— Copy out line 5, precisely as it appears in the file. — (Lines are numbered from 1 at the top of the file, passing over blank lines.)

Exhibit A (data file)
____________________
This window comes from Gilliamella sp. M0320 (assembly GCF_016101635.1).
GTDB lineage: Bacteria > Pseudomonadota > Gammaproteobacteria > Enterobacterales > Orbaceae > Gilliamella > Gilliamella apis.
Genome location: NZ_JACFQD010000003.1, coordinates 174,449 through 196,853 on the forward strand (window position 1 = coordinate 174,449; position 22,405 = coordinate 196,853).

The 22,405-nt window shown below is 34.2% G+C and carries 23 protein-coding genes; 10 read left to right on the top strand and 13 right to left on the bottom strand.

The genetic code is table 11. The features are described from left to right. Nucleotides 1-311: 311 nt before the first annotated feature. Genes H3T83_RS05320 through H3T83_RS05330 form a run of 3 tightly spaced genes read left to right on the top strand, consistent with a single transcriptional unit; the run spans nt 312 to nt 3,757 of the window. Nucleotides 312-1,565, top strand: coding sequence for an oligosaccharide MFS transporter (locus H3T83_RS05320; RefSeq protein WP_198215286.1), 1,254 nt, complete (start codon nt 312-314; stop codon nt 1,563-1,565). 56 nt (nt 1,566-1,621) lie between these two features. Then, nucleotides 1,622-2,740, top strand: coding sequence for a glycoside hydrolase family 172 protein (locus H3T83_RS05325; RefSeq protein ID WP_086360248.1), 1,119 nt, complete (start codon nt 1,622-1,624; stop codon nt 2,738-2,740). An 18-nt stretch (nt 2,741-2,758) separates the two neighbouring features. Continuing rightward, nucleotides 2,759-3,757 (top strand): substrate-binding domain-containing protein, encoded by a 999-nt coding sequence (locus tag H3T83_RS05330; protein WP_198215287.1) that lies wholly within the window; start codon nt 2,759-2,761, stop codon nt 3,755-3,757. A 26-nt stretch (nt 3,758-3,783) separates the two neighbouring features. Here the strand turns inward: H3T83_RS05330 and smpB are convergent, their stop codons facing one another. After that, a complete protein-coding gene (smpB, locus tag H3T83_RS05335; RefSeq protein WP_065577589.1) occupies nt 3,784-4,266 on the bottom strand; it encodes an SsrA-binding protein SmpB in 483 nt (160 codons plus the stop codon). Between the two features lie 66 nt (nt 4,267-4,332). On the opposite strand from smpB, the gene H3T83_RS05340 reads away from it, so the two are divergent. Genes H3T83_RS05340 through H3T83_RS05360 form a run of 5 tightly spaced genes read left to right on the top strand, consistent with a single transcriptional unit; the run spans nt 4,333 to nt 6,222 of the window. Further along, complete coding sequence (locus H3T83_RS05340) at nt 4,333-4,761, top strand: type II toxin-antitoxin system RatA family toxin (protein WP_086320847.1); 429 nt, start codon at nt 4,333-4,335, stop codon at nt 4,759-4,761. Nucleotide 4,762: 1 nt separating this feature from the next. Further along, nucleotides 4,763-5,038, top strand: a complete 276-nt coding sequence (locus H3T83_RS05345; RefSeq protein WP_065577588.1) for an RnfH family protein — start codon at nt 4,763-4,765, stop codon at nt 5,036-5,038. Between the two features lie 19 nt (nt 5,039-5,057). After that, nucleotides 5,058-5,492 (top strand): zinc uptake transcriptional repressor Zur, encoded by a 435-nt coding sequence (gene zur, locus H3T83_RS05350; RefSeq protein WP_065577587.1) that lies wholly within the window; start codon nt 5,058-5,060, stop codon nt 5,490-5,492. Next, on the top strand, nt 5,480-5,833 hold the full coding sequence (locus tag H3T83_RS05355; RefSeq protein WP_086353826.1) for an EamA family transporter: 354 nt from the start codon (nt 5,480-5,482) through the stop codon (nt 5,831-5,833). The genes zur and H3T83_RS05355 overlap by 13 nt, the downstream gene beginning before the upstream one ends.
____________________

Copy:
The genetic code is table 11. The features are described from left to right. Nucleotides 1-311: 311 nt before the first annotated feature. Genes H3T83_RS05320 through H3T83_RS05330 form a run of 3 tightly spaced genes read left to right on the top strand, consistent with a single transcriptional unit; the run spans nt 312 to nt 3,757 of the window. Nucleotides 312-1,565, top strand: coding sequence for an oligosaccharide MFS transporter (locus H3T83_RS05320; RefSeq protein WP_198215286.1), 1,254 nt, complete (start codon nt 312-314; stop codon nt 1,563-1,565). 56 nt (nt 1,566-1,621) lie between these two features. Then, nucleotides 1,622-2,740, top strand: coding sequence for a glycoside hydrolase family 172 protein (locus H3T83_RS05325; RefSeq protein ID WP_086360248.1), 1,119 nt, complete (start codon nt 1,622-1,624; stop codon nt 2,738-2,740). An 18-nt stretch (nt 2,741-2,758) separates the two neighbouring features. Continuing rightward, nucleotides 2,759-3,757 (top strand): substrate-binding domain-containing protein, encoded by a 999-nt coding sequence (locus tag H3T83_RS05330; protein WP_198215287.1) that lies wholly within the window; start codon nt 2,759-2,761, stop codon nt 3,755-3,757. A 26-nt stretch (nt 3,758-3,783) separates the two neighbouring features. Here the strand turns inward: H3T83_RS05330 and smpB are convergent, their stop codons facing one another. After that, a complete protein-coding gene (smpB, locus tag H3T83_RS05335; RefSeq protein WP_065577589.1) occupies nt 3,784-4,266 on the bottom strand; it encodes an SsrA-binding protein SmpB in 483 nt (160 codons plus the stop codon). Between the two features lie 66 nt (nt 4,267-4,332). On the opposite strand from smpB, the gene H3T83_RS05340 reads away from it, so the two are divergent. Genes H3T83_RS05340 through H3T83_RS05360 form a run of 5 tightly spaced genes read left to right on the top strand, consistent with a single transcriptional unit; the run spans nt 4,333 to nt 6,222 of the window. Further along, complete coding sequence (locus H3T83_RS05340) at nt 4,333-4,761, top strand: type II toxin-antitoxin system RatA family toxin (protein WP_086320847.1); 429 nt, start codon at nt 4,333-4,335, stop codon at nt 4,759-4,761. Nucleotide 4,762: 1 nt separating this feature from the next. Further along, nucleotides 4,763-5,038, top strand: a complete 276-nt coding sequence (locus H3T83_RS05345; RefSeq protein WP_065577588.1) for an RnfH family protein — start codon at nt 4,763-4,765, stop codon at nt 5,036-5,038. Between the two features lie 19 nt (nt 5,039-5,057). After that, nucleotides 5,058-5,492 (top strand): zinc uptake transcriptional repressor Zur, encoded by a 435-nt coding sequence (gene zur, locus H3T83_RS05350; RefSeq protein WP_065577587.1) that lies wholly within the window; start codon nt 5,058-5,060, stop codon nt 5,490-5,492. Next, on the top strand, nt 5,480-5,833 hold the full coding sequence (locus tag H3T83_RS05355; RefSeq protein WP_086353826.1) for an EamA family transporter: 354 nt from the start codon (nt 5,480-5,482) through the stop codon (nt 5,831-5,833). The genes zur and H3T83_RS05355 overlap by 13 nt, the downstream gene beginning before the upstream one ends.